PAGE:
Trade barriers are subsidies to favoured groups. Except when erected to protect animal, plant or human life they are essentially rewards to those corporations who have most muscle over government. So the collapse of the Doha Round is particularly depressing for those, like me, who believe that economies and governments are supposed to serve natural persons, as distinct from corporations, not the other way round.
The broader question is why governments are now so remote from their populations that the interests of corporations matter more to them than those of the people they are supposed to represent. Is it a function of size alone? There does seem to be circular relationship: corporations lobby for subsidies and spending on a certain type of infrastructure; a type that favours large corporations at the expense of small businesses and the environment. So our economic system becomes more complex, and more dependent not just on that complexity, but on the growth of that complexity. Interdependence, alienation and the remoteness of decision making all rise inexorably. People lose sight of how their best interests will be served. Somewhere along the way, the system becomes more important to policymakers than the wellbeing of the people whom it's supposed to serve. But the system resists organic change. Its main beneficiaries, large corporations and government agencies, find it easier to feed at the government trough.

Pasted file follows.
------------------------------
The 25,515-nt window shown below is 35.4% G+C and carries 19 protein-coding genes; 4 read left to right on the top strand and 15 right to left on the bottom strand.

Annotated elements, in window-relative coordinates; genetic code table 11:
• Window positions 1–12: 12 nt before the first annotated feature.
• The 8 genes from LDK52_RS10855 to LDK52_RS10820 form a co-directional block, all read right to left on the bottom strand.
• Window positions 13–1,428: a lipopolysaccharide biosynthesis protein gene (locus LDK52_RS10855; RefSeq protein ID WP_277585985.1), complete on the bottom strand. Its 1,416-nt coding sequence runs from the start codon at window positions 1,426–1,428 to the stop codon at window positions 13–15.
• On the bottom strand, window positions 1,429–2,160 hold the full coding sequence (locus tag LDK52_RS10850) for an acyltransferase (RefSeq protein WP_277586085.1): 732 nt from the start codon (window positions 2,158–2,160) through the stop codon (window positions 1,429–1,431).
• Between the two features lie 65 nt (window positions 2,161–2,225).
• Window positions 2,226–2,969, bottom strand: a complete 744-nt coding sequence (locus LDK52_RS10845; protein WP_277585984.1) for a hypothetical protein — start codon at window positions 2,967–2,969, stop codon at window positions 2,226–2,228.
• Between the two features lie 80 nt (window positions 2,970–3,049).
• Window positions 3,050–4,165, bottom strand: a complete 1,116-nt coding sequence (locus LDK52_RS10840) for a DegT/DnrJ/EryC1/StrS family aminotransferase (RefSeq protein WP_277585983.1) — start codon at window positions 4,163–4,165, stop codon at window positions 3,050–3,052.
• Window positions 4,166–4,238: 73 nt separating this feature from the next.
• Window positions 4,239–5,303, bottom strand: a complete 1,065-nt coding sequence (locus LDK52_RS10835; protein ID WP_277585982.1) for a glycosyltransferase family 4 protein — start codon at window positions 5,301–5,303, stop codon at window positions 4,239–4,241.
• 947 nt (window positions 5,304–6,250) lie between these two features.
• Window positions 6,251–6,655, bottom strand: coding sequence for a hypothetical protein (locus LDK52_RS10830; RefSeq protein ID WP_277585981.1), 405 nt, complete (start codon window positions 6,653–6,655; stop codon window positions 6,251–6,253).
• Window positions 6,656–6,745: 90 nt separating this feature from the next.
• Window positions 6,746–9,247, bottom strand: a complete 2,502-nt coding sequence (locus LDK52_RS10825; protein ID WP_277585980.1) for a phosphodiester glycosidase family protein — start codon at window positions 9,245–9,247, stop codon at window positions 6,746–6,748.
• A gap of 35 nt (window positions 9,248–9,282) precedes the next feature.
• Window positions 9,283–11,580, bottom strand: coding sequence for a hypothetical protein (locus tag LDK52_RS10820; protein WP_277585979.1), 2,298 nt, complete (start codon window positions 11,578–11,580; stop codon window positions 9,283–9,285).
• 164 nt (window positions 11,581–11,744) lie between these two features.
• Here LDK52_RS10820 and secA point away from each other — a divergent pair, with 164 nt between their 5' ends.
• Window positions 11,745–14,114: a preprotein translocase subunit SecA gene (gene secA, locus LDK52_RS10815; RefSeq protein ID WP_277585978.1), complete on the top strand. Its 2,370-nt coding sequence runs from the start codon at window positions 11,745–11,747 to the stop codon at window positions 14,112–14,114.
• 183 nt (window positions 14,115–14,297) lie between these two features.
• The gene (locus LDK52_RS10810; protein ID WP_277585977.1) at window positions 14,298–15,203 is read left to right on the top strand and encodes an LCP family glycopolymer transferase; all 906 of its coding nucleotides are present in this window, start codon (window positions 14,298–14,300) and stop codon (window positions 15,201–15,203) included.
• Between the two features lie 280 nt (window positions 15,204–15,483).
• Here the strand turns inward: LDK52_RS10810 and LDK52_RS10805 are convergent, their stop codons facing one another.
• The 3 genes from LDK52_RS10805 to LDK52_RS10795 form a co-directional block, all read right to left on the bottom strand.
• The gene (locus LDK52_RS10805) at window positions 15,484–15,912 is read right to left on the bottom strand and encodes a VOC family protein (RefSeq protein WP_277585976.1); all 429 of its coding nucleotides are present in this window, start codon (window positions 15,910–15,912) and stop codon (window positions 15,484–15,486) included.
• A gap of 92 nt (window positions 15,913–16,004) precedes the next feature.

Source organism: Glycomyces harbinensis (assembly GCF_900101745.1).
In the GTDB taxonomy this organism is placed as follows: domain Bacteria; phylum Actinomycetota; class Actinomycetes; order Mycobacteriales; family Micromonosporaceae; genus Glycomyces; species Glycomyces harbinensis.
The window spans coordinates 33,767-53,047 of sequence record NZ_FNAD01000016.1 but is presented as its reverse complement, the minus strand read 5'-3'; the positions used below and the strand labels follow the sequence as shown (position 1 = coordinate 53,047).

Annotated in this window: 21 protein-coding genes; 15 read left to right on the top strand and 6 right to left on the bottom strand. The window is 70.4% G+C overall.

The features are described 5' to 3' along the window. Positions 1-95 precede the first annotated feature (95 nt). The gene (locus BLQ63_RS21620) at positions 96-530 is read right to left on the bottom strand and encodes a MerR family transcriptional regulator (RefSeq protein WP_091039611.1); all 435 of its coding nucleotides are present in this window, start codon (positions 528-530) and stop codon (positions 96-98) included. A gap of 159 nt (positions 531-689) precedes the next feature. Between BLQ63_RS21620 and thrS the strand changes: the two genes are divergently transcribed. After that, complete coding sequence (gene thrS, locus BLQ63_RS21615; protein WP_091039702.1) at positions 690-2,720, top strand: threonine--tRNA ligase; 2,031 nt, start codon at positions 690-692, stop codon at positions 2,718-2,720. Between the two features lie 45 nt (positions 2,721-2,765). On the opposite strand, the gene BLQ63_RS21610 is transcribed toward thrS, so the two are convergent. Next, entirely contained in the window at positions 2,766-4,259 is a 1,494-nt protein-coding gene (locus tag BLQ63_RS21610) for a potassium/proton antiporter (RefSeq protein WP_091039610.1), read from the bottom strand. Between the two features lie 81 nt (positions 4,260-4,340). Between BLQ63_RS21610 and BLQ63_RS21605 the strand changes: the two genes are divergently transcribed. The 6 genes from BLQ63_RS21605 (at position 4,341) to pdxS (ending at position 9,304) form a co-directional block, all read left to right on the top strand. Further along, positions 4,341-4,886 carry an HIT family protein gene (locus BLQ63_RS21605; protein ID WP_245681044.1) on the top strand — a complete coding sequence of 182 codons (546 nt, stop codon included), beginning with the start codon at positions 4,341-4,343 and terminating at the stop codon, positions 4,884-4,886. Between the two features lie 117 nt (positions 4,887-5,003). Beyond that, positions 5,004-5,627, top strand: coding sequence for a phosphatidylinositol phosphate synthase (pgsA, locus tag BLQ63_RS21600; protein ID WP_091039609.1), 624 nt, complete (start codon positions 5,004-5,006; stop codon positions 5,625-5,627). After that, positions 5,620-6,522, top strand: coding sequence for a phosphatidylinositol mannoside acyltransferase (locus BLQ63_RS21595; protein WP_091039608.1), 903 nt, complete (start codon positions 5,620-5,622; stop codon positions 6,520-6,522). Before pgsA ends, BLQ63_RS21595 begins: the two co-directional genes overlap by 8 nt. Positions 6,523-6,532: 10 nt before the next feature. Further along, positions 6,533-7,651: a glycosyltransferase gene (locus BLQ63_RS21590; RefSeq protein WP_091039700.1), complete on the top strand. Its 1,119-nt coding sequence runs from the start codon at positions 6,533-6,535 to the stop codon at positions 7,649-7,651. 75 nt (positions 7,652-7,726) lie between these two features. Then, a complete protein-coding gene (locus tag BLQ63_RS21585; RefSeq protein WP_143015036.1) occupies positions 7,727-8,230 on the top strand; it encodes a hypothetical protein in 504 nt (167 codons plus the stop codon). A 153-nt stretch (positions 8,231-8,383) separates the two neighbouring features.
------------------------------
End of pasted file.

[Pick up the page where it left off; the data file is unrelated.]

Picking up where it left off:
The collapse of the Doha Round blights the prospects of millions in the developing countries. It will keep many of them in poverty and despair. Unfortunately the connection is too obscure and slow-moving for television, and our elected representatives and their paymasters in the large corporations will carry on regardless, subsidising the rich at the expense of the poor.